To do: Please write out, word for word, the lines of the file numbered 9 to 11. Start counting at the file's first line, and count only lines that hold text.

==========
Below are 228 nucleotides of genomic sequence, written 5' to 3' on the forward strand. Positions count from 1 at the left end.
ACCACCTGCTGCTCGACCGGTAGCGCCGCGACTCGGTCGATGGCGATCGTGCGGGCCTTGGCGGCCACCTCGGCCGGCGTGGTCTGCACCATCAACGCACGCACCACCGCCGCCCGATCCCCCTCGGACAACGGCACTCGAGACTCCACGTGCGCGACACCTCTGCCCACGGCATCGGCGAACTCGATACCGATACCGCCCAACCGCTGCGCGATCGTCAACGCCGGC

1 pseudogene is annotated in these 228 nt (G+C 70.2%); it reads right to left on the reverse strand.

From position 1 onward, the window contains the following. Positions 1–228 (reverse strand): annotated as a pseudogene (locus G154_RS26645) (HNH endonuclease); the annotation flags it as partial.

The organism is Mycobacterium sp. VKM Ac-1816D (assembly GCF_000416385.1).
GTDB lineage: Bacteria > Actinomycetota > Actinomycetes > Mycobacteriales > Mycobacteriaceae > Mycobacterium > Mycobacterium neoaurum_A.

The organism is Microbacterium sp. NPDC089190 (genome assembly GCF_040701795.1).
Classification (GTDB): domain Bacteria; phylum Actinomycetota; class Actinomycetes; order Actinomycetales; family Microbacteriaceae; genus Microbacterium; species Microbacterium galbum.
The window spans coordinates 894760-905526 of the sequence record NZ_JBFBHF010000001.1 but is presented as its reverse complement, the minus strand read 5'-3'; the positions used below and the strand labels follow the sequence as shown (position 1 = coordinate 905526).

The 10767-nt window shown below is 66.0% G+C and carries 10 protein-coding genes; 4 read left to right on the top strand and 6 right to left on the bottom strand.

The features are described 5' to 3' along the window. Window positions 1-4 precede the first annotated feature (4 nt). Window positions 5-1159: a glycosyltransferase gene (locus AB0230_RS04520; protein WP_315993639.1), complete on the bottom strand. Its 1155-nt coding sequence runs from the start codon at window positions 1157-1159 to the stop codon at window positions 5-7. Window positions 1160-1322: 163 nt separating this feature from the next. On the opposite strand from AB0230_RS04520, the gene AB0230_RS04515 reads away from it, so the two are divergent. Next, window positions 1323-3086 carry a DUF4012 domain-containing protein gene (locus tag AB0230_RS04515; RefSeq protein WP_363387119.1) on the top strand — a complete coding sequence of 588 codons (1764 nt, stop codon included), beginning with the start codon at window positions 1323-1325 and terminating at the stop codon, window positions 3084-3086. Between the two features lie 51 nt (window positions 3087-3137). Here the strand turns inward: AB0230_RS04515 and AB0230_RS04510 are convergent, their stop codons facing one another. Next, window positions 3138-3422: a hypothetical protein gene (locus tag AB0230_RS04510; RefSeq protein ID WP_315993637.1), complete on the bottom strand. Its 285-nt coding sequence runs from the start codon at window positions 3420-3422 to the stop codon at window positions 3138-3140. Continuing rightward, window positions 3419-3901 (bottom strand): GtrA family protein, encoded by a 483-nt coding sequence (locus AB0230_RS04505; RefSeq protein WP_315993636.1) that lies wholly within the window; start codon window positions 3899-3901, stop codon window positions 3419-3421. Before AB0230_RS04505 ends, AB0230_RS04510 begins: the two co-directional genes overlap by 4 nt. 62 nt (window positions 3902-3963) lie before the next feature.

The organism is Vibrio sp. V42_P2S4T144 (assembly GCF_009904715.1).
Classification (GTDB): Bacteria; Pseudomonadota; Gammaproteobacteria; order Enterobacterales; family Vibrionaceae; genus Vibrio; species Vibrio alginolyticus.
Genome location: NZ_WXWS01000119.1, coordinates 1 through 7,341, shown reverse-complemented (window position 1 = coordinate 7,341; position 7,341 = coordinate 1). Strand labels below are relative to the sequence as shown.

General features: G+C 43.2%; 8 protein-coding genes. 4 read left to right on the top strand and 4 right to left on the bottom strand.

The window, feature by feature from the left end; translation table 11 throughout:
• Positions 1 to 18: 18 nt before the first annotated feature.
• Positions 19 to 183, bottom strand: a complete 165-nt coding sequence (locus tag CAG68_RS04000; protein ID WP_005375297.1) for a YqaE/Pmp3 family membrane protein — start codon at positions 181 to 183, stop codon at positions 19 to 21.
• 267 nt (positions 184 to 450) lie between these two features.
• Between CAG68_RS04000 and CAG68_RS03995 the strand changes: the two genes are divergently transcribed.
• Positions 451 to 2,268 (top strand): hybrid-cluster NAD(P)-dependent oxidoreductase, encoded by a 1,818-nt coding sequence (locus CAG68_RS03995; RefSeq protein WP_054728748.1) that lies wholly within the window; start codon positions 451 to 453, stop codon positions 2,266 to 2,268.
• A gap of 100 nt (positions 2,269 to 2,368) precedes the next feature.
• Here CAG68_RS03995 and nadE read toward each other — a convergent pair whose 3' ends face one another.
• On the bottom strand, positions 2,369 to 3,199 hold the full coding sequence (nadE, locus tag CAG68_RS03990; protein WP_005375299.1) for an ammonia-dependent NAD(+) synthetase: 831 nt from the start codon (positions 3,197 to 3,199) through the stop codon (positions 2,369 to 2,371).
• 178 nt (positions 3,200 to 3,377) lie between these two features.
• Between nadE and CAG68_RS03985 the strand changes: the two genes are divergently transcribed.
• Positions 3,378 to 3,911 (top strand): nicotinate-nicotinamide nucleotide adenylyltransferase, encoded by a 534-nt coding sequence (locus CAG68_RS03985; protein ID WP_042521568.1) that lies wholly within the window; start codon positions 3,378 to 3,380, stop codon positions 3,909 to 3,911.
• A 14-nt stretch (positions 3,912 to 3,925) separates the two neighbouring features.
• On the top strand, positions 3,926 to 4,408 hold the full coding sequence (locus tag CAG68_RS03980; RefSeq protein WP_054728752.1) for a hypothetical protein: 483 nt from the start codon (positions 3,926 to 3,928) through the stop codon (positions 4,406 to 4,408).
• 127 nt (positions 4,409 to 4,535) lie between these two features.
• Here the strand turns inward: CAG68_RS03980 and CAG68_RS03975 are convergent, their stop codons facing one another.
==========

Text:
The window spans coordinates 894760-905526 of the sequence record NZ_JBFBHF010000001.1 but is presented as its reverse complement, the minus strand read 5'-3'; the positions used below and the strand labels follow the sequence as shown (position 1 = coordinate 905526).

The 10767-nt window shown below is 66.0% G+C and carries 10 protein-coding genes; 4 read left to right on the top strand and 6 right to left on the bottom strand.

The features are described 5' to 3' along the window. Window positions 1-4 precede the first annotated feature (4 nt). Window positions 5-1159: a glycosyltransferase gene (locus AB0230_RS04520; protein WP_315993639.1), complete on the bottom strand. Its 1155-nt coding sequence runs from the start codon at window positions 1157-1159 to the stop codon at window positions 5-7. Window positions 1160-1322: 163 nt separating this feature from the next. On the opposite strand from AB0230_RS04520, the gene AB0230_RS04515 reads away from it, so the two are divergent. Next, window positions 1323-3086 carry a DUF4012 domain-containing protein gene (locus tag AB0230_RS04515; RefSeq protein WP_363387119.1) on the top strand — a complete coding sequence of 588 codons (1764 nt, stop codon included), beginning with the start codon at window positions 1323-1325 and terminating at the stop codon, window positions 3084-3086. Between the two features lie 51 nt (window positions 3087-3137). Here the strand turns inward: AB0230_RS04515 and AB0230_RS04510 are convergent, their stop codons facing one another. Next, window positions 3138-3422: a hypothetical protein gene (locus tag AB0230_RS04510; RefSeq protein ID WP_315993637.1), complete on the bottom strand. Its 285-nt coding sequence runs from the start codon at window positions 3420-3422 to the stop codon at window positions 3138-3140. Continuing rightward, window positions 3419-3901 (bottom strand): GtrA family protein, encoded by a 483-nt coding sequence (locus AB0230_RS04505; RefSeq protein WP_315993636.1) that lies wholly within the window; start codon window positions 3899-3901, stop codon window positions 3419-3421. Before AB0230_RS04505 ends, AB0230_RS04510 begins: the two co-directional genes overlap by 4 nt. 62 nt (window positions 3902-3963) lie before the next feature.